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Though Vikings Played Poorly, Still Not A Bad Team

Even before whispers of quarterback Sam Bradford’s mysterious knee condition would keep him from taking Heinz Field there were plenty of signs that this was going to be a tough week for the Minnesota Vikings.

Heading into the second week of their schedule the team was facing an uphill battle before they even boarded the plane for Pittsburgh. There was the potential for a let down performance after an emotional win in the Vikings opener. The Vikings were traveling on the road, against one of the leagues better defenses, and a star studded offense with Ben Roethlisberger, Antonio Brown and LeVeon Bell. In the end the team played poorly, but they showed all the signs of not being a bad team. If not looking like a great team.

To say that Case Keenum had any sizable amount of responsibility in the team’s loss would be an inaccurate statement. Sure he had his fair share of mistakes. He failed to connect on several throws, but he showed that he was capable of holding the reigns and delivering passes once he was eventually allowed to do so. For far too long in the first half his leash was too short, the playbook too limited and in fact seemed to put him in less than manageable situations far too often. There is a line of thought in the NFL that establishing a run game early on will allow a quarterback to settle in. When that game plan puts your quarterback in 3rd and long situations for the better part of two quarters it is on the coaches to scrap that plan.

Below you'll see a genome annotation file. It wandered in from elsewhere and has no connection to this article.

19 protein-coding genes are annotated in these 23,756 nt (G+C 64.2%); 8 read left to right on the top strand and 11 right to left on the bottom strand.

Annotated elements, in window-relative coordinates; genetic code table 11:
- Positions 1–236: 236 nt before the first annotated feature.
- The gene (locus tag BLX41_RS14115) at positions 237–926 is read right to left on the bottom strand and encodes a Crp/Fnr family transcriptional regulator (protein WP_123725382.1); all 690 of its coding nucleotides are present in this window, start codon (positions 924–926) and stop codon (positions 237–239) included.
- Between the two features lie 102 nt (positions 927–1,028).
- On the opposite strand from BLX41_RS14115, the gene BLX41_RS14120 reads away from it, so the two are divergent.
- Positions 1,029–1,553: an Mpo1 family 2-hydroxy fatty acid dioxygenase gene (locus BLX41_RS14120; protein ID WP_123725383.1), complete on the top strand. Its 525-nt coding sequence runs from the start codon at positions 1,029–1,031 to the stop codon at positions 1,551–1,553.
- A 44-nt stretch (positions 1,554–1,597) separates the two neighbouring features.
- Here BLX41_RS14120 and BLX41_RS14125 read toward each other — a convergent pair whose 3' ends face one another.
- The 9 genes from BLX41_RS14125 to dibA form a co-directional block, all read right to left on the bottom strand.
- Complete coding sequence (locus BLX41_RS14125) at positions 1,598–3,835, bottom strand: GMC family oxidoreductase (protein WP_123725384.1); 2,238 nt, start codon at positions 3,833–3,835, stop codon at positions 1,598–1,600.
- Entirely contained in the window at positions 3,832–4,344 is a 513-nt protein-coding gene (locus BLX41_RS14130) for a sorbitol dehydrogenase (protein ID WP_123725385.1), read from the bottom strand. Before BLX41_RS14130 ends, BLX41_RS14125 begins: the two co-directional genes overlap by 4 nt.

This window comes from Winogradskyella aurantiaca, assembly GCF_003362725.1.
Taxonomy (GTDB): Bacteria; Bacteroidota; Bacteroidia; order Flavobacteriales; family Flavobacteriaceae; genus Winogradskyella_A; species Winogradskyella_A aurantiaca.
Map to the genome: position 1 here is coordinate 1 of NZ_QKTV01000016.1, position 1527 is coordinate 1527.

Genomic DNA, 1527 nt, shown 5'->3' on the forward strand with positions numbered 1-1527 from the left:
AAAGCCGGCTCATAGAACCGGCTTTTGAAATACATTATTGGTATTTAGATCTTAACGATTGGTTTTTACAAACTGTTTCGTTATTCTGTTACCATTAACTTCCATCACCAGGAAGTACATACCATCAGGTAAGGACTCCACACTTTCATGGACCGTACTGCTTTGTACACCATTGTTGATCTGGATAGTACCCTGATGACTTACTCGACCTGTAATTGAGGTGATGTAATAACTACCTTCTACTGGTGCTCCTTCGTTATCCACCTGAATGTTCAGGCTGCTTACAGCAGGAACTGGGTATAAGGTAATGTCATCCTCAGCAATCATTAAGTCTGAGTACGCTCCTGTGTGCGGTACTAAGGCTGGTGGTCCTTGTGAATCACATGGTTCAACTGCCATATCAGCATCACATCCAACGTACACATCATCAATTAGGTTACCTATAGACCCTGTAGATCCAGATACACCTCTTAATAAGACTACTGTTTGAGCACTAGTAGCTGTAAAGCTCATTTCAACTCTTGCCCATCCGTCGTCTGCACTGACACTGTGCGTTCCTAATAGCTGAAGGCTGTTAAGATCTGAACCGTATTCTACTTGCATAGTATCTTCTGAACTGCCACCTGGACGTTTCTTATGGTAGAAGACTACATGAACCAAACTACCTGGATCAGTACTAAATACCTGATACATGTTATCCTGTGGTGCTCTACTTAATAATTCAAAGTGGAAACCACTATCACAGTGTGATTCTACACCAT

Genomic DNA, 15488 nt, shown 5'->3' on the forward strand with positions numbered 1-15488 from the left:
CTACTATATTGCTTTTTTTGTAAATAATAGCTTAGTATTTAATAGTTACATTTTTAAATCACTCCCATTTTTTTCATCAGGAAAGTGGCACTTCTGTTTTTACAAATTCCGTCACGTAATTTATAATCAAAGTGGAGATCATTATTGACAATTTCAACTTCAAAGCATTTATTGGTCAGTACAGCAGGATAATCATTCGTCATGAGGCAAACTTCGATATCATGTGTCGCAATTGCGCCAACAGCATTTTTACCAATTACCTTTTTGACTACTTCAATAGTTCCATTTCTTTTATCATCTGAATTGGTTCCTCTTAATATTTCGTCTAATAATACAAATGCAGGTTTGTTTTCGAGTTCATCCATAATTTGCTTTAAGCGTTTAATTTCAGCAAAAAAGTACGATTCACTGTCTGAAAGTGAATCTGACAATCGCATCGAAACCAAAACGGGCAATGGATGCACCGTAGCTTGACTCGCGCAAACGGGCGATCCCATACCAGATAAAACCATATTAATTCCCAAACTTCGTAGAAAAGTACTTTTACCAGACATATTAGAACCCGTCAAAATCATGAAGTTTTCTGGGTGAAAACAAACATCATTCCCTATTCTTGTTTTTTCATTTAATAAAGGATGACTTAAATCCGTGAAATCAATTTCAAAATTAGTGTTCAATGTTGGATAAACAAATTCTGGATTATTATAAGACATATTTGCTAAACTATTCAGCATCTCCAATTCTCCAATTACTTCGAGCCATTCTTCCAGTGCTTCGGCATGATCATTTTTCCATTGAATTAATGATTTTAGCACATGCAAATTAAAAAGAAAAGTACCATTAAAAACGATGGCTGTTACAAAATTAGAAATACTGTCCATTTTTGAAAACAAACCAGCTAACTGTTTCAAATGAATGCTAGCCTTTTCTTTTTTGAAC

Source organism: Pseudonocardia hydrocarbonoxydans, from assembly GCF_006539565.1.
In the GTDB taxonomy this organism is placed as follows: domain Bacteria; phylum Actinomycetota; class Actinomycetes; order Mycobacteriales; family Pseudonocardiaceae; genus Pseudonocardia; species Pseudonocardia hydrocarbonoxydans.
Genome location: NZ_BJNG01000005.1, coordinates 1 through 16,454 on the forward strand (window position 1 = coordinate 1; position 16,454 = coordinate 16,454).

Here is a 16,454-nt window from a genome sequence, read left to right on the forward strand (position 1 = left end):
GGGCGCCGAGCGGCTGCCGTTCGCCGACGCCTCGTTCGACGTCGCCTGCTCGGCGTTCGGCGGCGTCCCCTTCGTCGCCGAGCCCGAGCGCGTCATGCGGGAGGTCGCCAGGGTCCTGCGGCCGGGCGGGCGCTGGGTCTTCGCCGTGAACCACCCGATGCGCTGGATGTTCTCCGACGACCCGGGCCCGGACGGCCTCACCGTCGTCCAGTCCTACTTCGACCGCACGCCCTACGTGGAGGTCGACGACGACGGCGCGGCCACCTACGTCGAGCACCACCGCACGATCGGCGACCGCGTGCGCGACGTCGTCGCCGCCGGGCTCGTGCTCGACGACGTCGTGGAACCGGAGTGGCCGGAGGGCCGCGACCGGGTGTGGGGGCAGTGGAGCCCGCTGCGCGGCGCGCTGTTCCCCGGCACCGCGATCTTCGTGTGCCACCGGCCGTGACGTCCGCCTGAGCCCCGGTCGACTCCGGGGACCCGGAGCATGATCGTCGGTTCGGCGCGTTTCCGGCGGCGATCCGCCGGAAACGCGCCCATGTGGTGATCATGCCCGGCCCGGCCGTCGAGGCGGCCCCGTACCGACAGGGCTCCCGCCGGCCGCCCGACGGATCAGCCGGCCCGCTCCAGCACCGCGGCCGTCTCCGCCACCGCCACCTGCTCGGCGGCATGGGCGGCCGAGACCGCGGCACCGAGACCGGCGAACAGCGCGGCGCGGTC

For the most part the offensive line played fairly well. They gave Keenum ample time to throw on many drop backs, despite his decision making being noticeably longer than starting quarterback Sam Bradford’s. On the other hand the offensive line had their correctable moments as well. The run blocking in particular has plenty of room for improvement, but that is hardly unexpected for an offensive line that has played a grand total of two games together as a unit and was going up against a top tier defense.

On the defensive side of the ball we saw many more instances of the team playing poorly, but again this is not a bad unit. Penalties were a massive problem for a usually fairly well disciplined team. Totaling 11 for 131 yards that is arguably a bigger hurdle to overcome than losing your starting quarterback. We saw a 4th and short attempt by the steelers deep in their own territory where everyone in the state of Pennsylvania knew that quarterback Ben Roethlisberger was begging for the Minnesota defense to jump offsides. There would be no snap of the ball. And still defensive end Brian Robison took the bait. An extremely rare mistake for the talented veteran. Minnesotas defensive secondary seems to deliver for the Steeler’s passing attack when they were faltering on their own. Correctable mistakes.

In the end this team played poorly and still kept the game within reach for much of the contest. The lion’s share of their mistakes are correctable and presumably their starting quarterback will return. The team is looking at a stretch over the next six games traveling only once to Chicago. This is a perfect time for a talented team to improve in the areas it needs and to pick up some steam heading into the back half of the season.